Mannum in Flood … Again!

The small town of Mannum, in South Australia in sits on right on the banks of the River Murray, so it’s no wonder that it gets flooded now and then.

In sorting through family heirlooms, I came across a collection of old photos of Mannum in flood. Unfortunately they are undated, but going by the style of photograph, together with reading up about the floods that hit Mannum, I would suggest that these were from the 1890, 1896, or 1917 flood. If anyone can shed some more light on the specific date on them, I’d be forever grateful.

My family has a connection to Mannum through the Randell’s, with William Richard Randell who without any experience decided to make a paddlesteamer. In February 1853, at Noa No Landing, just north of Mannum, William Richard Randell launched the “Mary Ann”, the first paddlesteamer on the River Murray. He later moved his operations to the present site of Mannum, which soon became a centre for shipbuilding and river transport. William Richard Randell is a half-brother to my great grandfather John Beavis “J.B.” Randell.

Mannum Flood 02Mannum Flood 03Mannum Flood 04Mannum Flood 05Mannum Flood 06Mannum Flood 07Mannum Flood 09the Lady Daly paddlesteamer on the flood

the Lady Daly paddlesteamer on the flood

3 Responses to “Mannum in Flood … Again!”

  1. Sharon says:

    A wonderful series of photos. Perfect for this weeks Sepia Saturday theme, which I had not photos to participate.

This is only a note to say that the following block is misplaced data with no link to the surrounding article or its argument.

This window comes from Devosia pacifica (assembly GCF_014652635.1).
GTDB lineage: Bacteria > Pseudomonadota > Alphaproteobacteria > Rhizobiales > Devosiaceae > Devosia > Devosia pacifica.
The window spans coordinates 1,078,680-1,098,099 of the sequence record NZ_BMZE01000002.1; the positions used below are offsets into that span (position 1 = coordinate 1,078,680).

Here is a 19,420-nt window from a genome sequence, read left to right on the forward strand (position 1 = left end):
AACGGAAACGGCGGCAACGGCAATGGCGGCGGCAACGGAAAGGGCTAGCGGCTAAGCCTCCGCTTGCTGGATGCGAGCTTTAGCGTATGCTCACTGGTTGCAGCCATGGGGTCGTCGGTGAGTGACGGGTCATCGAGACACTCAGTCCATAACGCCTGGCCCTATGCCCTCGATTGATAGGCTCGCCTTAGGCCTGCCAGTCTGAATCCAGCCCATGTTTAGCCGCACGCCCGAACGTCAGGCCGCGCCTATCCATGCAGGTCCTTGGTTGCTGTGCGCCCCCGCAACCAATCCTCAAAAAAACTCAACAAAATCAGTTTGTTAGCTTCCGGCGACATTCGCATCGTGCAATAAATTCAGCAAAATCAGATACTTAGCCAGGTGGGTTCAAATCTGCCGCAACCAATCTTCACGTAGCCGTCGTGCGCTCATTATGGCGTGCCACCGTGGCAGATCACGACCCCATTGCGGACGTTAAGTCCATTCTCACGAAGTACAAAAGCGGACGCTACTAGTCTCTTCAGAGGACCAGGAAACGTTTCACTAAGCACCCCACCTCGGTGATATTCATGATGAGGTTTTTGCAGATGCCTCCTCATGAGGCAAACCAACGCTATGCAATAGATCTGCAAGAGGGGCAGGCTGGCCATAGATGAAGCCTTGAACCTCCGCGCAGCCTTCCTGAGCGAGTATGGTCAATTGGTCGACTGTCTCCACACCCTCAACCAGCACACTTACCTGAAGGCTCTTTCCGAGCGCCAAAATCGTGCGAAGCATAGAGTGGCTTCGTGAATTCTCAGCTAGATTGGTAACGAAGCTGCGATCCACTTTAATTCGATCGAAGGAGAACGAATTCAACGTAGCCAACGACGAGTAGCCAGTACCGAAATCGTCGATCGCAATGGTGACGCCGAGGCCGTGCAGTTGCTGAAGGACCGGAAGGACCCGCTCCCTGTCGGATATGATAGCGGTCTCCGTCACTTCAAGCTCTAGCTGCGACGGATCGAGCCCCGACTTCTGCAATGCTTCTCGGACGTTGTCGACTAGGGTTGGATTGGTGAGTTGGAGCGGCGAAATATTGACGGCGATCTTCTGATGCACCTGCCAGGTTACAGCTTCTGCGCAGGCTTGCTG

That is a beautiful house in the first two photos. I wonder if it is still there and how it looks today?

  2. David Dowley says:

    I’m quite familiar with Photos 1 & 2 in your Mannum Flood set.They were taken in January 1871, when the Great Flood of 1870 was starting to recede. The house in the centre of Photo 2 is William Randell’s. (Built 1869) The other two storey house to its right was still under construction (you can see the shadows of the joists for the unfinished verandah). It was being built for Williams brother, Francis Henry Randell. We live in this house now! Both houses have been well maintained & renovated. The building in the foreground between them is William Randell’s Woolshed, used for storing wool brought from the inland by William’s steamers. (Built 1855). The other photos look to have been taken at the same time. I don’t recognise the buildings in Photos 3 & 4 but Photo 5 shows the same two Randell houses from behind. I can send you photos of these houses today if you are interested.



    • Alona says:

      Oooh wow, thanks David. So it was the 1870 flood eh?? Wow, that’s so cool. And even better that you were able identify the houses. That’s more than I ever hoped for. THANKYOU!

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